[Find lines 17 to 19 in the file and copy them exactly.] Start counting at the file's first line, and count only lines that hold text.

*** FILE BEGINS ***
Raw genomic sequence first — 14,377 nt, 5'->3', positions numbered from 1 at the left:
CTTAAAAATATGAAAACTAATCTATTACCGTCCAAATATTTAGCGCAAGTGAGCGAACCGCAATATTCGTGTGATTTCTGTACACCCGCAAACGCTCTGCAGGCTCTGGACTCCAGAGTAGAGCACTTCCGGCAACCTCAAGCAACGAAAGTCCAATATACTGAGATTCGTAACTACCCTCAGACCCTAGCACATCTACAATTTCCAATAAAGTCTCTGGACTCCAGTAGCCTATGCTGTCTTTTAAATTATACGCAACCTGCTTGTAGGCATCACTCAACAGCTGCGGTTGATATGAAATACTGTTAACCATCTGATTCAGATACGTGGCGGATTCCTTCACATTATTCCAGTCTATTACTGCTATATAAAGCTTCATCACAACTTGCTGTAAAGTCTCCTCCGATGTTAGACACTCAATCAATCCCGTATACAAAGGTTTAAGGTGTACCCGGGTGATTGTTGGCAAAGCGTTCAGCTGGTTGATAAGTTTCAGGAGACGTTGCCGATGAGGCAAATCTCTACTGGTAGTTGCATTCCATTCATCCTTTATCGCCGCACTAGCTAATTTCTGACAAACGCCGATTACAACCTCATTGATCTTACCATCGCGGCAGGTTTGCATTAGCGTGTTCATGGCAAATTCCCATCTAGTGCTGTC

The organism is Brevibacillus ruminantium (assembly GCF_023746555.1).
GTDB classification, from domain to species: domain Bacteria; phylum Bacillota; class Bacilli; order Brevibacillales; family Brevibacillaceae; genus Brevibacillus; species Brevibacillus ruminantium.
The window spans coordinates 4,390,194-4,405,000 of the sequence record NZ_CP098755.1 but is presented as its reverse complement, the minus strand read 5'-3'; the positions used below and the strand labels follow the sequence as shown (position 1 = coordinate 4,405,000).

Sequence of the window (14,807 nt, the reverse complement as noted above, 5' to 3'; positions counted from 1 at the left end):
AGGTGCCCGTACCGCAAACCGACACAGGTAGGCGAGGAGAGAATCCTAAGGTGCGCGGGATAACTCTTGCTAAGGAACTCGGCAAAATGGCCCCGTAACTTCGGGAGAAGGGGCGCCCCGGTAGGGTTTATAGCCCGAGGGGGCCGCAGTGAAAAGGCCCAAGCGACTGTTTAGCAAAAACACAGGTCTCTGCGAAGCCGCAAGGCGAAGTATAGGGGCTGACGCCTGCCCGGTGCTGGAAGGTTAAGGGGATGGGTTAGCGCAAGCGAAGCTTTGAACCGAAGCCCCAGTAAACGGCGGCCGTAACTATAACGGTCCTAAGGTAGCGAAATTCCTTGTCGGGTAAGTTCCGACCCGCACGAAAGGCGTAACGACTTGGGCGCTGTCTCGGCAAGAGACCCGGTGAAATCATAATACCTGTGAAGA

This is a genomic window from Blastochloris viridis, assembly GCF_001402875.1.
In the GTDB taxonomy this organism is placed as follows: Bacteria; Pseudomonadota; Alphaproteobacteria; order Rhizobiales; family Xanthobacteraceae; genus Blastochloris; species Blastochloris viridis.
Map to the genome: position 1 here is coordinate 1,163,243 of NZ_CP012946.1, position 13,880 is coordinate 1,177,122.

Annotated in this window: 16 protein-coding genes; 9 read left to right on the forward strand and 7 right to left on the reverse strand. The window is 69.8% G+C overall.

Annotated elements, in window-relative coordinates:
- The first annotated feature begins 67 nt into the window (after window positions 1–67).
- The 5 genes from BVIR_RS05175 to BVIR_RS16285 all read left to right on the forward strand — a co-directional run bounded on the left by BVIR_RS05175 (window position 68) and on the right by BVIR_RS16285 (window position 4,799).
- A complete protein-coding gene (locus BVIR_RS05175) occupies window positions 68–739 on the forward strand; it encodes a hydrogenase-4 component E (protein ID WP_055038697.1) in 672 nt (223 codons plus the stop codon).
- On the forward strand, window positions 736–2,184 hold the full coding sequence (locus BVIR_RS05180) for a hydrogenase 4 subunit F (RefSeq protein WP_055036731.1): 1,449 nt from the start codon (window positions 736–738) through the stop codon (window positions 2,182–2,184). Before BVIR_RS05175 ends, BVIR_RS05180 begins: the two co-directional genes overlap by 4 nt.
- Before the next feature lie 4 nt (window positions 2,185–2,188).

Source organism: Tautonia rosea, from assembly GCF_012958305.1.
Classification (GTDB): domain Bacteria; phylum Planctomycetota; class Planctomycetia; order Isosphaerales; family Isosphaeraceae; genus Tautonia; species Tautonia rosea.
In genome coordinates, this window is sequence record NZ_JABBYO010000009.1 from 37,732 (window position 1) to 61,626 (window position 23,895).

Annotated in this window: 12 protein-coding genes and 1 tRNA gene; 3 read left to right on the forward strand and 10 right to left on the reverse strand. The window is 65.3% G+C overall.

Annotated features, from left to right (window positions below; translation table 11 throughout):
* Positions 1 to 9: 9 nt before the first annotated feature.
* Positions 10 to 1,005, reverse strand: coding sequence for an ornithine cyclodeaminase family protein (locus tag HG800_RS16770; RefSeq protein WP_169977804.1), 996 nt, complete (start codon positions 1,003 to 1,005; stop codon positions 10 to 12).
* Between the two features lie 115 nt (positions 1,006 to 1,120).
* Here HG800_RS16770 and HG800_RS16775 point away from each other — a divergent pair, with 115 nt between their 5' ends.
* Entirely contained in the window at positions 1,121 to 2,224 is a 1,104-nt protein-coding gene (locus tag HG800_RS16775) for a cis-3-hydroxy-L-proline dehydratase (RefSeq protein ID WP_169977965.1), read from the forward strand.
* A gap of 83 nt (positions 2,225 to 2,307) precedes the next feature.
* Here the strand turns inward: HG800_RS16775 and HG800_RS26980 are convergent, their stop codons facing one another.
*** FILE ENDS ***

- Before the next feature lie 4 nt (window positions 2,185–2,188).

Source organism: Tautonia rosea, from assembly GCF_012958305.1.
Classification (GTDB): domain Bacteria; phylum Planctomycetota; class Planctomycetia; order Isosphaerales; family Isosphaeraceae; genus Tautonia; species Tautonia rosea.